Protest in Paris against France's gay marriage law
Hundreds clash with police, chase journalists
Tens of thousands of people protested against France's new gay marriage law in central Paris on Sunday, and police clashed with right-wing demonstrators.
The law came into force over a week ago, but organizers decided to go ahead with the long-planned demonstration to show their continued opposition as well as their frustration with President Francois Hollande, who had made legalizing gay marriage one of his keynote campaign pledges in last year's election.
Marchers set off from three separate points across Paris, and by early evening they filled the Invalides esplanade just across the Seine River from the Champs Elysees.
As night fell, several hundred protesters clashed with police, throwing bottles and chasing journalists.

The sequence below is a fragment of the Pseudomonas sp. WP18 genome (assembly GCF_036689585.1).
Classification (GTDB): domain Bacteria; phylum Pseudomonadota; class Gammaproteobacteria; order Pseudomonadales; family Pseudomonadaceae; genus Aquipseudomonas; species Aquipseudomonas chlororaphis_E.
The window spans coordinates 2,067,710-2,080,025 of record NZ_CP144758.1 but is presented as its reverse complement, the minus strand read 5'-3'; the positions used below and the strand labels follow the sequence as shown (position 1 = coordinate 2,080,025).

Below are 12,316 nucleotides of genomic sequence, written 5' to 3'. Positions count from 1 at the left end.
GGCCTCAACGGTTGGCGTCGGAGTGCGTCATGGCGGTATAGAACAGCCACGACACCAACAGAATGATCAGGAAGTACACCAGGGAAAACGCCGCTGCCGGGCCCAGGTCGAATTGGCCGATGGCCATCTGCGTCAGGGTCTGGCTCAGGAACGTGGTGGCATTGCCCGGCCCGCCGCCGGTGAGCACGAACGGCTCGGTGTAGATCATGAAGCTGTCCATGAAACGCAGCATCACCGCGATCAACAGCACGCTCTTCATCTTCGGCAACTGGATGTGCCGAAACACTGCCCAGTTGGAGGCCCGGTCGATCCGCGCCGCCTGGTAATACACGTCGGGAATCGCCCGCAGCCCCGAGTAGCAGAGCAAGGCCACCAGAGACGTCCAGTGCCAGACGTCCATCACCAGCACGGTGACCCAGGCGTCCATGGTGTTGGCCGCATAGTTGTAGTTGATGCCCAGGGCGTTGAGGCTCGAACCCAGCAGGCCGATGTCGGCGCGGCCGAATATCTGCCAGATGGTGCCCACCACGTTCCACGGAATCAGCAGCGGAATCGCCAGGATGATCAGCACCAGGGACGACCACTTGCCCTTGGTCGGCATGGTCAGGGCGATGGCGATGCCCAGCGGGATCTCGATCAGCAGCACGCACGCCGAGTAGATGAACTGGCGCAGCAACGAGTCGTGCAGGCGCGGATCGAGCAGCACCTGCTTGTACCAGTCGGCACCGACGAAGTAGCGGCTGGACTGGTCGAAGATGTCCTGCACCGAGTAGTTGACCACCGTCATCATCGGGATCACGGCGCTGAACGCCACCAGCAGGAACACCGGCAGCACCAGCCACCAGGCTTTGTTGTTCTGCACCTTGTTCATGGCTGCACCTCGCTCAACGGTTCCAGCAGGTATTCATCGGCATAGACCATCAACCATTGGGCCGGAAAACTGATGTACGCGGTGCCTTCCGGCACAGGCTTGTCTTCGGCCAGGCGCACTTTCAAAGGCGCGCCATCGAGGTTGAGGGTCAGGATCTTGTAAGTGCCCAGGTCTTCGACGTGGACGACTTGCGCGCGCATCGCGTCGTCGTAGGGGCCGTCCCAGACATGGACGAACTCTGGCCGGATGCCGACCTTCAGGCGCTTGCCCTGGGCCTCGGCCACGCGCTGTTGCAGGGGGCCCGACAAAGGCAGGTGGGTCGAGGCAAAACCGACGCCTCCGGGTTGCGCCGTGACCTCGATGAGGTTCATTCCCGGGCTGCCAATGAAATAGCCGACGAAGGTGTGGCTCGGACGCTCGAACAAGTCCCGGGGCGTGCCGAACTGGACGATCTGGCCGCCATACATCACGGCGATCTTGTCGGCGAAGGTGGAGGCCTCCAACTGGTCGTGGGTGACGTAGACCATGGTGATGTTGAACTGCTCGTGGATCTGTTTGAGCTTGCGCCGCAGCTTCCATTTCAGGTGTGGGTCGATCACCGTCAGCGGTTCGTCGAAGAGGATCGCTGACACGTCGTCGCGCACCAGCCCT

Interior Minister Manuel Valls said police had arrested around 100 far-right protesters who refused to leave following the end of the demonstration.
Meanwhile, in southern France, the 66th Cannes Film Festival gave the Palm d'Or, its top honor, to Blue is the Warmest Colour: The Life of Adele, a French film about a tender, sensual lesbian romance.
Police estimated around 150,000 people took part in the demonstration in Paris, but march organizers claimed on their Twitter account that more than a million people did.
A similar protest in March drew about 300,000.
Around 5,000 police were on duty Sunday because previous anti-gay marriage protests also had seen clashes between far-right protesters and the police.